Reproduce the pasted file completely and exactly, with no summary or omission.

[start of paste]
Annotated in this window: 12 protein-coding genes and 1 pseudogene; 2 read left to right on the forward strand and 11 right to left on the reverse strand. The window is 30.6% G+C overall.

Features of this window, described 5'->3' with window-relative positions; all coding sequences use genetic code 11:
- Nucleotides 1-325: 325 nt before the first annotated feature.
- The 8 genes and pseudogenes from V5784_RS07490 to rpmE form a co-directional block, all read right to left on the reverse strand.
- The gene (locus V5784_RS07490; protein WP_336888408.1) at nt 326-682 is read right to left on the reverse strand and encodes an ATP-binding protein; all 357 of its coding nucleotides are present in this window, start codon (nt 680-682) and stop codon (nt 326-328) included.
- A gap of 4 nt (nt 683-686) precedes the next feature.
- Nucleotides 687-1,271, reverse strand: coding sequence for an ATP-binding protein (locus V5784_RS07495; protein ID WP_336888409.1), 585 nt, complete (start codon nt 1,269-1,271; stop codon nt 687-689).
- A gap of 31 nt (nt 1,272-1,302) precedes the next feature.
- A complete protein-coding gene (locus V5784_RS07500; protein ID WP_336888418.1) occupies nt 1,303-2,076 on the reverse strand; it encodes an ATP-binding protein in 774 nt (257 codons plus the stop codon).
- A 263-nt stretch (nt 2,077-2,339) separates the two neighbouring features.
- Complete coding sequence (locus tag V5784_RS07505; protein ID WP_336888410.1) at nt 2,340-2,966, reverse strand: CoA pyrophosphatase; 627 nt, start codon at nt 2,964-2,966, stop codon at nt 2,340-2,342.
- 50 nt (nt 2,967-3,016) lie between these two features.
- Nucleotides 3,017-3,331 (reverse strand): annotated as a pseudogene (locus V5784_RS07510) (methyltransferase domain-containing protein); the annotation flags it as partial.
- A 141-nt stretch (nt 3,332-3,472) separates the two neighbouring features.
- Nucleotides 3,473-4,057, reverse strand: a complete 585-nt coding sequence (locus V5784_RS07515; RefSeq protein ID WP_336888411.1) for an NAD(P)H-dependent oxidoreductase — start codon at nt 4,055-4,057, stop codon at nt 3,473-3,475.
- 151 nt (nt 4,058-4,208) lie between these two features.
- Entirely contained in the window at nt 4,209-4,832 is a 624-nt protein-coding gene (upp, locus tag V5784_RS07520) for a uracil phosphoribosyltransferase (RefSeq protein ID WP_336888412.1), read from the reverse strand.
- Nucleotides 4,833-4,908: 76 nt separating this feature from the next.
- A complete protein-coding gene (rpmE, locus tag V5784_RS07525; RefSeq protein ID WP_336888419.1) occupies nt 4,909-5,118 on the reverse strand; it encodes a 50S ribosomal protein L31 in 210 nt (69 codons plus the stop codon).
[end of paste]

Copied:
Annotated in this window: 12 protein-coding genes and 1 pseudogene; 2 read left to right on the forward strand and 11 right to left on the reverse strand. The window is 30.6% G+C overall.

Features of this window, described 5'->3' with window-relative positions; all coding sequences use genetic code 11:
- Nucleotides 1-325: 325 nt before the first annotated feature.
- The 8 genes and pseudogenes from V5784_RS07490 to rpmE form a co-directional block, all read right to left on the reverse strand.
- The gene (locus V5784_RS07490; protein WP_336888408.1) at nt 326-682 is read right to left on the reverse strand and encodes an ATP-binding protein; all 357 of its coding nucleotides are present in this window, start codon (nt 680-682) and stop codon (nt 326-328) included.
- A gap of 4 nt (nt 683-686) precedes the next feature.
- Nucleotides 687-1,271, reverse strand: coding sequence for an ATP-binding protein (locus V5784_RS07495; protein ID WP_336888409.1), 585 nt, complete (start codon nt 1,269-1,271; stop codon nt 687-689).
- A gap of 31 nt (nt 1,272-1,302) precedes the next feature.
- A complete protein-coding gene (locus V5784_RS07500; protein ID WP_336888418.1) occupies nt 1,303-2,076 on the reverse strand; it encodes an ATP-binding protein in 774 nt (257 codons plus the stop codon).
- A 263-nt stretch (nt 2,077-2,339) separates the two neighbouring features.
- Complete coding sequence (locus tag V5784_RS07505; protein ID WP_336888410.1) at nt 2,340-2,966, reverse strand: CoA pyrophosphatase; 627 nt, start codon at nt 2,964-2,966, stop codon at nt 2,340-2,342.
- 50 nt (nt 2,967-3,016) lie between these two features.
- Nucleotides 3,017-3,331 (reverse strand): annotated as a pseudogene (locus V5784_RS07510) (methyltransferase domain-containing protein); the annotation flags it as partial.
- A 141-nt stretch (nt 3,332-3,472) separates the two neighbouring features.
- Nucleotides 3,473-4,057, reverse strand: a complete 585-nt coding sequence (locus V5784_RS07515; RefSeq protein ID WP_336888411.1) for an NAD(P)H-dependent oxidoreductase — start codon at nt 4,055-4,057, stop codon at nt 3,473-3,475.
- 151 nt (nt 4,058-4,208) lie between these two features.
- Entirely contained in the window at nt 4,209-4,832 is a 624-nt protein-coding gene (upp, locus tag V5784_RS07520) for a uracil phosphoribosyltransferase (RefSeq protein ID WP_336888412.1), read from the reverse strand.
- Nucleotides 4,833-4,908: 76 nt separating this feature from the next.
- A complete protein-coding gene (rpmE, locus tag V5784_RS07525; RefSeq protein ID WP_336888419.1) occupies nt 4,909-5,118 on the reverse strand; it encodes a 50S ribosomal protein L31 in 210 nt (69 codons plus the stop codon).